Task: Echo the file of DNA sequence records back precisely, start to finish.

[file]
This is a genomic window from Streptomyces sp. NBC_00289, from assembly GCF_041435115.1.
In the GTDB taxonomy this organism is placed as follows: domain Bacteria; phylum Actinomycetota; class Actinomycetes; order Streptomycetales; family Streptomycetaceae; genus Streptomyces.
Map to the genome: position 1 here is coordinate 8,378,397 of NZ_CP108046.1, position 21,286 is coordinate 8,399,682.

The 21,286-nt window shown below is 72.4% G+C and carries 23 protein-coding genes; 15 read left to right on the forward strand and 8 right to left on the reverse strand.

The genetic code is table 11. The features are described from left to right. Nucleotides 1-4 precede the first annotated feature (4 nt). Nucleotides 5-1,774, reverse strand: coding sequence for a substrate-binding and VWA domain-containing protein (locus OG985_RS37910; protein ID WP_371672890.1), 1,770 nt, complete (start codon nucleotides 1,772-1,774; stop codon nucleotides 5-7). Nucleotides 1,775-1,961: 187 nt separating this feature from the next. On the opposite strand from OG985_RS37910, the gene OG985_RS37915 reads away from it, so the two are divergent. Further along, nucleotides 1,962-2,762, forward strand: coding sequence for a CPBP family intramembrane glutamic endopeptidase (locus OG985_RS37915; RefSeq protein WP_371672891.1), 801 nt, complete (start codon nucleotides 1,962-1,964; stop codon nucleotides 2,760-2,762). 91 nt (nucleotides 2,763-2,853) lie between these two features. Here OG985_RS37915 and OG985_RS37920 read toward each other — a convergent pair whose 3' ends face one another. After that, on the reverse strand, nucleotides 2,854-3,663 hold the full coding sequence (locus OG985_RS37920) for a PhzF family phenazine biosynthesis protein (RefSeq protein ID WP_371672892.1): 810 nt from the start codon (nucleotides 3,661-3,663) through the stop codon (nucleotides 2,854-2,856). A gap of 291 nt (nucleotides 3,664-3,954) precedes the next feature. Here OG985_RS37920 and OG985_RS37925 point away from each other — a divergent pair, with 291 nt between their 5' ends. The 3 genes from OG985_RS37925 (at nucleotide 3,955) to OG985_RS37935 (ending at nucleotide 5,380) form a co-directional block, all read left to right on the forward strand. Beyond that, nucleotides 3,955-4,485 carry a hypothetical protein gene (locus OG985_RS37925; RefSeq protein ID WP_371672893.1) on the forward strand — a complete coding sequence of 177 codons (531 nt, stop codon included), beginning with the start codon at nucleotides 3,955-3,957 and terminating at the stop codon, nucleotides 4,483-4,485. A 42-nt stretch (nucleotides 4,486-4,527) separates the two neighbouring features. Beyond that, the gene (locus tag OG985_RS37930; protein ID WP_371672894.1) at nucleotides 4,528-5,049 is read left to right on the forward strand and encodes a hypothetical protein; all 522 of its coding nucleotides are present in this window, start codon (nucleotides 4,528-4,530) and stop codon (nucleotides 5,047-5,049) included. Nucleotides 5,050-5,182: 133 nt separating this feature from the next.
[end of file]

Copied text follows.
This is a genomic window from Streptomyces sp. NBC_00289, from assembly GCF_041435115.1.
In the GTDB taxonomy this organism is placed as follows: domain Bacteria; phylum Actinomycetota; class Actinomycetes; order Streptomycetales; family Streptomycetaceae; genus Streptomyces.
Map to the genome: position 1 here is coordinate 8,378,397 of NZ_CP108046.1, position 21,286 is coordinate 8,399,682.

The 21,286-nt window shown below is 72.4% G+C and carries 23 protein-coding genes; 15 read left to right on the forward strand and 8 right to left on the reverse strand.

The genetic code is table 11. The features are described from left to right. Nucleotides 1-4 precede the first annotated feature (4 nt). Nucleotides 5-1,774, reverse strand: coding sequence for a substrate-binding and VWA domain-containing protein (locus OG985_RS37910; protein ID WP_371672890.1), 1,770 nt, complete (start codon nucleotides 1,772-1,774; stop codon nucleotides 5-7). Nucleotides 1,775-1,961: 187 nt separating this feature from the next. On the opposite strand from OG985_RS37910, the gene OG985_RS37915 reads away from it, so the two are divergent. Further along, nucleotides 1,962-2,762, forward strand: coding sequence for a CPBP family intramembrane glutamic endopeptidase (locus OG985_RS37915; RefSeq protein WP_371672891.1), 801 nt, complete (start codon nucleotides 1,962-1,964; stop codon nucleotides 2,760-2,762). 91 nt (nucleotides 2,763-2,853) lie between these two features. Here OG985_RS37915 and OG985_RS37920 read toward each other — a convergent pair whose 3' ends face one another. After that, on the reverse strand, nucleotides 2,854-3,663 hold the full coding sequence (locus OG985_RS37920) for a PhzF family phenazine biosynthesis protein (RefSeq protein ID WP_371672892.1): 810 nt from the start codon (nucleotides 3,661-3,663) through the stop codon (nucleotides 2,854-2,856). A gap of 291 nt (nucleotides 3,664-3,954) precedes the next feature. Here OG985_RS37920 and OG985_RS37925 point away from each other — a divergent pair, with 291 nt between their 5' ends. The 3 genes from OG985_RS37925 (at nucleotide 3,955) to OG985_RS37935 (ending at nucleotide 5,380) form a co-directional block, all read left to right on the forward strand. Beyond that, nucleotides 3,955-4,485 carry a hypothetical protein gene (locus OG985_RS37925; RefSeq protein ID WP_371672893.1) on the forward strand — a complete coding sequence of 177 codons (531 nt, stop codon included), beginning with the start codon at nucleotides 3,955-3,957 and terminating at the stop codon, nucleotides 4,483-4,485. A 42-nt stretch (nucleotides 4,486-4,527) separates the two neighbouring features. Beyond that, the gene (locus tag OG985_RS37930; protein ID WP_371672894.1) at nucleotides 4,528-5,049 is read left to right on the forward strand and encodes a hypothetical protein; all 522 of its coding nucleotides are present in this window, start codon (nucleotides 4,528-4,530) and stop codon (nucleotides 5,047-5,049) included. Nucleotides 5,050-5,182: 133 nt separating this feature from the next.